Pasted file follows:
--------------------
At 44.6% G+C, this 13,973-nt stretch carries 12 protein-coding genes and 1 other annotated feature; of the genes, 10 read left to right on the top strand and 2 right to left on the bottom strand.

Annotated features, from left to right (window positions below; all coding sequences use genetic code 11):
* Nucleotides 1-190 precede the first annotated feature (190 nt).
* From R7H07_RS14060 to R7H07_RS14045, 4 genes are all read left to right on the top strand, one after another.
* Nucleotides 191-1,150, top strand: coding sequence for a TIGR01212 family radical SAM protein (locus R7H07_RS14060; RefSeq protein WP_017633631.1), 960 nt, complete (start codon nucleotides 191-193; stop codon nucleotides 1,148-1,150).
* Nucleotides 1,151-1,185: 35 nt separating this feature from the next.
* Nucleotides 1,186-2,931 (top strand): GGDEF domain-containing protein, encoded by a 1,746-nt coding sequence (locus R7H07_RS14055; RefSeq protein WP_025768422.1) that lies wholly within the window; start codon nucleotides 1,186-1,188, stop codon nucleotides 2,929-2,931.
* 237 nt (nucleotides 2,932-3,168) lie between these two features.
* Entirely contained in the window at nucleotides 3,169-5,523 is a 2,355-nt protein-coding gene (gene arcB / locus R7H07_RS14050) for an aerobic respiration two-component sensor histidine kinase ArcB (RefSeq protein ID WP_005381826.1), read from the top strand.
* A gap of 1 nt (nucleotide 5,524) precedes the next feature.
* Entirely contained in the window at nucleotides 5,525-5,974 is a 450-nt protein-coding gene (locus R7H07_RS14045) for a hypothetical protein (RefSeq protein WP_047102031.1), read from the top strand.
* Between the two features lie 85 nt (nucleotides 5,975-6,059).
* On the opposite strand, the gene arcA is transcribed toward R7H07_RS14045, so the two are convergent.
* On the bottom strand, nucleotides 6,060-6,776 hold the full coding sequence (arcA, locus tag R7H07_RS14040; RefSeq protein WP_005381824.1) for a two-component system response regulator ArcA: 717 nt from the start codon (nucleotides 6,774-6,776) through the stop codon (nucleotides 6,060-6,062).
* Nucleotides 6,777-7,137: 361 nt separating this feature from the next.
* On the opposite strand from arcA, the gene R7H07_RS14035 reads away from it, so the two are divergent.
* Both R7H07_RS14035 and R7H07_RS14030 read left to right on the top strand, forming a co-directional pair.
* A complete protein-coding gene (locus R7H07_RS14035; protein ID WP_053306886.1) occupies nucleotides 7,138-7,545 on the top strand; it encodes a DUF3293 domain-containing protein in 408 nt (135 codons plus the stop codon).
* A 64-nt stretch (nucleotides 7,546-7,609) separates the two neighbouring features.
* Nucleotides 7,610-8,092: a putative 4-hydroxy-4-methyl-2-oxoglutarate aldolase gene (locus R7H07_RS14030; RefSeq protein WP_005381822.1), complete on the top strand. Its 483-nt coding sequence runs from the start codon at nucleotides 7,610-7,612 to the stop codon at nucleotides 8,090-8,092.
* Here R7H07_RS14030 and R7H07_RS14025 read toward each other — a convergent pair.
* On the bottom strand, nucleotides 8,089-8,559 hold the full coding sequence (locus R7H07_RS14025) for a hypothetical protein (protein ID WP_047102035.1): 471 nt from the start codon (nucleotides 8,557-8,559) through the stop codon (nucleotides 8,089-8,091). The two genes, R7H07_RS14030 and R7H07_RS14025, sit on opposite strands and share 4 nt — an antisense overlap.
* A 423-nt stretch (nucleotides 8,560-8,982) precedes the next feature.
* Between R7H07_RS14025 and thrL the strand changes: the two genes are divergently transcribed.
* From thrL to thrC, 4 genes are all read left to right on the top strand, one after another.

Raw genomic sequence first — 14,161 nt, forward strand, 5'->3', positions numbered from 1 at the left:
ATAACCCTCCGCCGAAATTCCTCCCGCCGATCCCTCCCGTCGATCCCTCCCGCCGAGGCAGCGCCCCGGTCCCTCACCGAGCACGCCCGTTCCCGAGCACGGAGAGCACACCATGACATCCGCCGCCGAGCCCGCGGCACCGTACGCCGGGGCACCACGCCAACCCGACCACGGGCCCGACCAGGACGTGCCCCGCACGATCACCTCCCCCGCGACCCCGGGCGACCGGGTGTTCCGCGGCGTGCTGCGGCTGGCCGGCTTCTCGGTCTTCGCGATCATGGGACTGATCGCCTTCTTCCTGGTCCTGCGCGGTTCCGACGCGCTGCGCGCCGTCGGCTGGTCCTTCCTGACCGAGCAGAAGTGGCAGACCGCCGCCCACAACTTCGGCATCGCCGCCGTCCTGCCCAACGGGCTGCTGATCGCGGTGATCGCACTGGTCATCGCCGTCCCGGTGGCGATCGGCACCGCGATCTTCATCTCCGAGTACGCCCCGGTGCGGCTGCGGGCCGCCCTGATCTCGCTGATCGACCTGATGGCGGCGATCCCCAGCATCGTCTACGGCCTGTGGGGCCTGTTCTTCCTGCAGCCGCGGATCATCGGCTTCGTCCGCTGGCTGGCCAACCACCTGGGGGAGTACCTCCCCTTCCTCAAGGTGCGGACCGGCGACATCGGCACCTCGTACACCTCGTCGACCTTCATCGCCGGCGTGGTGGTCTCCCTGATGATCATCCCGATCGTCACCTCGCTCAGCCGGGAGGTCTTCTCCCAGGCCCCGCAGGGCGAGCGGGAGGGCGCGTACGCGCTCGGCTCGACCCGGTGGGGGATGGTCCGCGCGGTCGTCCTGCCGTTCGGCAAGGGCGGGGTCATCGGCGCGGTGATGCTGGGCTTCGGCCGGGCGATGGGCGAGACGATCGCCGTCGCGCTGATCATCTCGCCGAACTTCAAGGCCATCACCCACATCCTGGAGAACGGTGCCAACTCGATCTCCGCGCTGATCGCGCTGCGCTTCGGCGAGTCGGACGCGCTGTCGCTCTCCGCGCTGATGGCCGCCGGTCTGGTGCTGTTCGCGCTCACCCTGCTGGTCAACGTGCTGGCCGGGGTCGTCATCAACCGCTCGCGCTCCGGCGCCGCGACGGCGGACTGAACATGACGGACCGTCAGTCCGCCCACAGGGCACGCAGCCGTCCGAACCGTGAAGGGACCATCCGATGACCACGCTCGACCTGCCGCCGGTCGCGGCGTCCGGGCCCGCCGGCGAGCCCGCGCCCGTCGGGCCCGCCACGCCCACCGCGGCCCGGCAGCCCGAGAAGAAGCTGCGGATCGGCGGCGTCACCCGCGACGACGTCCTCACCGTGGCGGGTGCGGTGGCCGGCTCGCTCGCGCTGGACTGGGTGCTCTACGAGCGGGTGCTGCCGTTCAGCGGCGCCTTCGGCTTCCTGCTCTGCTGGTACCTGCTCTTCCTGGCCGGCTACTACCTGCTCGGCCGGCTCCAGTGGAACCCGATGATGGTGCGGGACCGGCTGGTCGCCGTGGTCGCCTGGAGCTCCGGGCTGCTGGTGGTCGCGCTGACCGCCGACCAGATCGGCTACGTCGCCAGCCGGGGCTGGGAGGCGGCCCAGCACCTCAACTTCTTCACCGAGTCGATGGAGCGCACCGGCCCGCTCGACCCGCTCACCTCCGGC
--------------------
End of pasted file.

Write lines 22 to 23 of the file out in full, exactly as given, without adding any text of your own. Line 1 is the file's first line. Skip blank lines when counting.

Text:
* On the bottom strand, nucleotides 8,089-8,559 hold the full coding sequence (locus R7H07_RS14025) for a hypothetical protein (protein ID WP_047102035.1): 471 nt from the start codon (nucleotides 8,557-8,559) through the stop codon (nucleotides 8,089-8,091). The two genes, R7H07_RS14030 and R7H07_RS14025, sit on opposite strands and share 4 nt — an antisense overlap.
* A 423-nt stretch (nucleotides 8,560-8,982) precedes the next feature.